And yet I felt that P was always watching me. I didn't pay much attention to it at first; after all, he was my teacher. Then he started walking with me as I made my way from one class to another, making small talk. Occasionally, he'd offer me a coffee when I handed in an assignment. I didn't think it unusual. Students often had a coffee or a cigarette with a teacher. Or, at least, that's what he told me.
The following year, when I was sixteen, my best friend at the school went to Japan on an exchange program. I spent my lunch with other students but as usual, I didn't quite fit in with any of the well-established social groups. I wasn't in P's class anymore and yet we always ended up walking and talking together between classes. He'd appear in the doorway whenever I gave a presentation in a class he didn't teach, or in the library when I was studying there. He'd offer me coffee in the breaks between classes and I'd accept. I didn't have anyone else to talk to: I was, even then, an intense, serious girl who read poetry – and, worse, read it out aloud.
P loaned me books: Lawrence Durrell's Alexandria Quartet and Henry Miller's Tropic of Cancer. I told him I wanted to travel and he told me about Morocco and other places he'd claimed he'd been. He told me he'd written a play that had been performed at the La Boite Theatre and showed me evidence of his writing. He suggested we write each other a page on what we hated about our lives. I was a good student and I did what teachers told me. I didn't keep his letter but I still remember the last line: All I want to do is get the fuck out of here, with a girl called Hazel.
One day he drove me home from school. My mother was away for work. Standing together on the doorstep, he kissed me. My skin went red and I started to tremble uncontrollably. When he left, I had a cool shower to try to calm down. Before I'd even turned on the tap, I lost control of my bladder and pissed all over myself.
I don't remember much of what happened in the weeks after that. I saw him every day at school. He told me he couldn't stop thinking about me. Once, he told me he'd driven to my mother's house, drunk, in the middle of the night and had tried to climb up the lattice into my window on the second floor. He'd fallen and then run away.
I told my mother about him one night when I was lying in bed. She asked me if I wanted to make love with him. I didn't know how to respond. I said, 'I don't know.' Then, because there was a pause and she was saying nothing and I wanted the moment to end, I added, 'I think so.' I didn't really want to. I wanted to have someone to talk to. My mistake was thinking it should be my mother.
P AND I started seeing each other on weekends or after school. He'd ply me with wine and kiss me. When I wasn't at school or with P, I'd cut myself with scissors under my pubic hair and bite my wrist until the skin broke. P told me I had seduced him and that he was in love with me. We had sex for the first time on his thirtieth birthday, at the house he shared with his brother. P had told me it would be the best present I could give him. I met his younger brother in the kitchen, inhaling hash from between a couple of heated up kitchen knives. They offered me some, but I said no. A few weeks later, he took me to the sea, at night, where we drank wine and he blathered on about how it was the most romantic night he'd ever had. Then he told me he'd had a girlfriend for the last several years. I found out, later, that she was also sixteen when he'd first met her; he had been in his early twenties.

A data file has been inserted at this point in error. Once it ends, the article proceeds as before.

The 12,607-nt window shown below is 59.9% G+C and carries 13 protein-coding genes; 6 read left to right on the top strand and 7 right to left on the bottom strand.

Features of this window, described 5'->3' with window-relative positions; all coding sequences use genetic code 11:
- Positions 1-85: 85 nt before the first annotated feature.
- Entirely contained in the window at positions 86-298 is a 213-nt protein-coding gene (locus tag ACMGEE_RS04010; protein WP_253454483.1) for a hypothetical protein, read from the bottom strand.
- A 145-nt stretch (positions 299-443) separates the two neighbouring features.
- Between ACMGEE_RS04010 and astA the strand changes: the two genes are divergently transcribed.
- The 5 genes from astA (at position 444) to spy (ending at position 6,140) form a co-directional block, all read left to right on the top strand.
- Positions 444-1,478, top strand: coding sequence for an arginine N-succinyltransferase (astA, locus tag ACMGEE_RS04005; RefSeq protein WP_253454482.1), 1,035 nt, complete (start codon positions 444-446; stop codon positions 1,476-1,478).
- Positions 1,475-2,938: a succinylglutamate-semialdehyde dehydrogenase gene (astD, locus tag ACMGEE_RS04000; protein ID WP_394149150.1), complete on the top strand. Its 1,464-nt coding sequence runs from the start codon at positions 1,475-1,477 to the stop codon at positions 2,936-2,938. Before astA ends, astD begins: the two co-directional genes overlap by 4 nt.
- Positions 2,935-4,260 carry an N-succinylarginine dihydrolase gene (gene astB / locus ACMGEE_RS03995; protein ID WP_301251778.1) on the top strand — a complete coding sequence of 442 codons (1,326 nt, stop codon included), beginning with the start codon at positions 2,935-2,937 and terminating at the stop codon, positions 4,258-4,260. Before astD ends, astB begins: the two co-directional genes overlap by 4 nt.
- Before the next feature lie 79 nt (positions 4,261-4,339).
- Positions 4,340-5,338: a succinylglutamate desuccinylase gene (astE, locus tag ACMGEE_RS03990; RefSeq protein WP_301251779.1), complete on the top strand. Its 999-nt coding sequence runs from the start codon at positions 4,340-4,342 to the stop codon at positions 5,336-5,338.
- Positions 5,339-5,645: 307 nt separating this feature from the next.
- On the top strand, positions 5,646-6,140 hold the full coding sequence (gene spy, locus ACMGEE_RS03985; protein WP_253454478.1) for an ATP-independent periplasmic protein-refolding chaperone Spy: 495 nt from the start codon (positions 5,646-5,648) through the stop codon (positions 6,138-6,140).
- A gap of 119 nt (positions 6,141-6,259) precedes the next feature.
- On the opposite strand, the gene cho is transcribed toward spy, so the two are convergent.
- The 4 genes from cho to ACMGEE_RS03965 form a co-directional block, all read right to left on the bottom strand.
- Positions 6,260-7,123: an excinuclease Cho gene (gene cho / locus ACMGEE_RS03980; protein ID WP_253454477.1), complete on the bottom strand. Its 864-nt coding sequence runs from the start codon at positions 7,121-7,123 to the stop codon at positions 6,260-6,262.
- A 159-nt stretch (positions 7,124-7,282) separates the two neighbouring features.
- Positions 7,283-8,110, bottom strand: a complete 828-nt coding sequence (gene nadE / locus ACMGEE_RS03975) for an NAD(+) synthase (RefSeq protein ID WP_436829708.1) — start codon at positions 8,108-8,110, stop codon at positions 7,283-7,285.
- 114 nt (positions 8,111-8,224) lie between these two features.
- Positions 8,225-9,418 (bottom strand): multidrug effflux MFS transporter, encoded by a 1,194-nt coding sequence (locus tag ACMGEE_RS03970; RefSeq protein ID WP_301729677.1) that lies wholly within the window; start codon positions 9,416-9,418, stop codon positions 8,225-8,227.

I was a late developer. I was tall but my breasts were still growing and I looked pubescent. P wanted me to read Lolita. When I refused, he gave me a copy of Death in Venice, about a writer who becomes obsessed with a beautiful young boy. One day, in the school library, he told me he wanted me to take off with him on a long road trip. As if, I thought. I wanted to get good grades and go to university. Later, when I did read Lolita, I realised there was a road trip in the novel. I recognised passages that P had quoted or mimicked when he spoke to me and understood why he called me Haze, Haze, Dooney Haze. It echoed a poem by the paedophilic protagonist, Humbert Humbert, called Wanted.
Years later, in a rage, I demanded that my mother tell me why the hell she didn't protect me, why she had blithely let it all happen to me. She'd always given me the impression that she condoned it. She told me that she thought that if she intervened, I would run away. But I suspect this was just the story she told in order to live with herself: I'd been a straight A student; I'd barely missed a class. But I had become increasingly depressed, remote, angry, and at times abusive. In hindsight, I suspect that the threat that I would leave had been implied to her by P. Still, I've never quite managed to forgive her or trust her judgment. I never quite got over her glib, self-justifying, faux-feminist observation that maybe it wouldn't have been quite so bad had I been a boy and the teacher a woman.
When my father found out about my relationship with P, he told the head of the school. I was hauled out of class and taken to an office where I was subjected to an unsympathetic, accusatory interrogation. The principal, whom I hadn't met before, asked if I had slept with P. I didn't answer.
Afterwards, P told me that the school's administration thought I was obsessed with him. The incipient scandal was swept under the carpet. P rented an apartment at the beach and picked me up on weekends. Most of the time, when I was with him, I read. Or he paid me to mark my peers' English assignments in red pen.